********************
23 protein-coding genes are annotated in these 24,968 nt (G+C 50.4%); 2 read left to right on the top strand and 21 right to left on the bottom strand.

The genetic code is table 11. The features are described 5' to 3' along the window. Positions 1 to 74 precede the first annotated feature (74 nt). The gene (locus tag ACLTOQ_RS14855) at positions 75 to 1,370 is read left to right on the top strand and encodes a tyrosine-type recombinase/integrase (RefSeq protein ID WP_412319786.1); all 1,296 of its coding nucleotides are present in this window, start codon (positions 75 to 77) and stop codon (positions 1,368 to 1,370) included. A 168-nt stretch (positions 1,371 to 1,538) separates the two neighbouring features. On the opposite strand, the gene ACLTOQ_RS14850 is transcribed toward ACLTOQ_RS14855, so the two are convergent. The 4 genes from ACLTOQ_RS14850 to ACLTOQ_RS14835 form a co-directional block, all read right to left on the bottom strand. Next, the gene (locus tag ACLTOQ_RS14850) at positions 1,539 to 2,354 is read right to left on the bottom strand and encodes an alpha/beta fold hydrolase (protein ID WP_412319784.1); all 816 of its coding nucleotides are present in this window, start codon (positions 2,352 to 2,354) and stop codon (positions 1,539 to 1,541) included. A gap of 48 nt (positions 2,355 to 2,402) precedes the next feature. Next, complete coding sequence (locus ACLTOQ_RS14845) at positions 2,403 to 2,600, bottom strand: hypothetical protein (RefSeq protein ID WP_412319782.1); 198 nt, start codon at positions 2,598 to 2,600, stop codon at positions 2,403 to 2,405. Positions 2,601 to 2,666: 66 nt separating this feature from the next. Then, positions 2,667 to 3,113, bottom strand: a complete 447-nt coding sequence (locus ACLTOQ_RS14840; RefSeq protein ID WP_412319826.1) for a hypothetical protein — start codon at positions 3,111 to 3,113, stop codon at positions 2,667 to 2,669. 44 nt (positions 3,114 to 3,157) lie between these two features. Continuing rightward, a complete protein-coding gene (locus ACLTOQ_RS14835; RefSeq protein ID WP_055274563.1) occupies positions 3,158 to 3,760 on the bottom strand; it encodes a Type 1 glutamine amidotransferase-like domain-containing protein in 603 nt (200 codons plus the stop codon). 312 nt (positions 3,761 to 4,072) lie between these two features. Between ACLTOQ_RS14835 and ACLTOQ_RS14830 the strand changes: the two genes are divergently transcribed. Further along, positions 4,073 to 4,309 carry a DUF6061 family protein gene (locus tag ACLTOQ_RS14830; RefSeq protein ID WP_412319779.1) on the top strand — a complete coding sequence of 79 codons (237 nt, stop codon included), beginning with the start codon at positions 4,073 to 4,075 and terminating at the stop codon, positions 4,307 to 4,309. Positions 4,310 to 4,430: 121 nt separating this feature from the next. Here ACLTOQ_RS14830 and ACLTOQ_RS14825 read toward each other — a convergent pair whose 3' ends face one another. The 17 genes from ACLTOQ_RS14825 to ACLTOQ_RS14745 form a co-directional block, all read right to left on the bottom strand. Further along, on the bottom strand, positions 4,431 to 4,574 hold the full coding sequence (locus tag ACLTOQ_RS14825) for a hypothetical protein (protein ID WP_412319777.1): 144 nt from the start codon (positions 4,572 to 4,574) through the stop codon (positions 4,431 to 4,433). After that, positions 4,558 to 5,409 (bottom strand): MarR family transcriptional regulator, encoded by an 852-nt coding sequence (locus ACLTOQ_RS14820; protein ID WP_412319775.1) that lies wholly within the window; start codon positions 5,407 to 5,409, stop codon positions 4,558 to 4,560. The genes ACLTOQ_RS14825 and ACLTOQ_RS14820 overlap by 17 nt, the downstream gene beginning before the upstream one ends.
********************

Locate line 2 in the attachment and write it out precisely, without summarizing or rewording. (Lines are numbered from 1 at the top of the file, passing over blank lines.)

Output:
The genetic code is table 11. The features are described 5' to 3' along the window. Positions 1 to 74 precede the first annotated feature (74 nt). The gene (locus tag ACLTOQ_RS14855) at positions 75 to 1,370 is read left to right on the top strand and encodes a tyrosine-type recombinase/integrase (RefSeq protein ID WP_412319786.1); all 1,296 of its coding nucleotides are present in this window, start codon (positions 75 to 77) and stop codon (positions 1,368 to 1,370) included. A 168-nt stretch (positions 1,371 to 1,538) separates the two neighbouring features. On the opposite strand, the gene ACLTOQ_RS14850 is transcribed toward ACLTOQ_RS14855, so the two are convergent. The 4 genes from ACLTOQ_RS14850 to ACLTOQ_RS14835 form a co-directional block, all read right to left on the bottom strand. Next, the gene (locus tag ACLTOQ_RS14850) at positions 1,539 to 2,354 is read right to left on the bottom strand and encodes an alpha/beta fold hydrolase (protein ID WP_412319784.1); all 816 of its coding nucleotides are present in this window, start codon (positions 2,352 to 2,354) and stop codon (positions 1,539 to 1,541) included. A gap of 48 nt (positions 2,355 to 2,402) precedes the next feature. Next, complete coding sequence (locus ACLTOQ_RS14845) at positions 2,403 to 2,600, bottom strand: hypothetical protein (RefSeq protein ID WP_412319782.1); 198 nt, start codon at positions 2,598 to 2,600, stop codon at positions 2,403 to 2,405. Positions 2,601 to 2,666: 66 nt separating this feature from the next. Then, positions 2,667 to 3,113, bottom strand: a complete 447-nt coding sequence (locus ACLTOQ_RS14840; RefSeq protein ID WP_412319826.1) for a hypothetical protein — start codon at positions 3,111 to 3,113, stop codon at positions 2,667 to 2,669. 44 nt (positions 3,114 to 3,157) lie between these two features. Continuing rightward, a complete protein-coding gene (locus ACLTOQ_RS14835; RefSeq protein ID WP_055274563.1) occupies positions 3,158 to 3,760 on the bottom strand; it encodes a Type 1 glutamine amidotransferase-like domain-containing protein in 603 nt (200 codons plus the stop codon). 312 nt (positions 3,761 to 4,072) lie between these two features. Between ACLTOQ_RS14835 and ACLTOQ_RS14830 the strand changes: the two genes are divergently transcribed. Further along, positions 4,073 to 4,309 carry a DUF6061 family protein gene (locus tag ACLTOQ_RS14830; RefSeq protein ID WP_412319779.1) on the top strand — a complete coding sequence of 79 codons (237 nt, stop codon included), beginning with the start codon at positions 4,073 to 4,075 and terminating at the stop codon, positions 4,307 to 4,309. Positions 4,310 to 4,430: 121 nt separating this feature from the next. Here ACLTOQ_RS14830 and ACLTOQ_RS14825 read toward each other — a convergent pair whose 3' ends face one another. The 17 genes from ACLTOQ_RS14825 to ACLTOQ_RS14745 form a co-directional block, all read right to left on the bottom strand. Further along, on the bottom strand, positions 4,431 to 4,574 hold the full coding sequence (locus tag ACLTOQ_RS14825) for a hypothetical protein (protein ID WP_412319777.1): 144 nt from the start codon (positions 4,572 to 4,574) through the stop codon (positions 4,431 to 4,433). After that, positions 4,558 to 5,409 (bottom strand): MarR family transcriptional regulator, encoded by an 852-nt coding sequence (locus ACLTOQ_RS14820; protein ID WP_412319775.1) that lies wholly within the window; start codon positions 5,407 to 5,409, stop codon positions 4,558 to 4,560. The genes ACLTOQ_RS14825 and ACLTOQ_RS14820 overlap by 17 nt, the downstream gene beginning before the upstream one ends.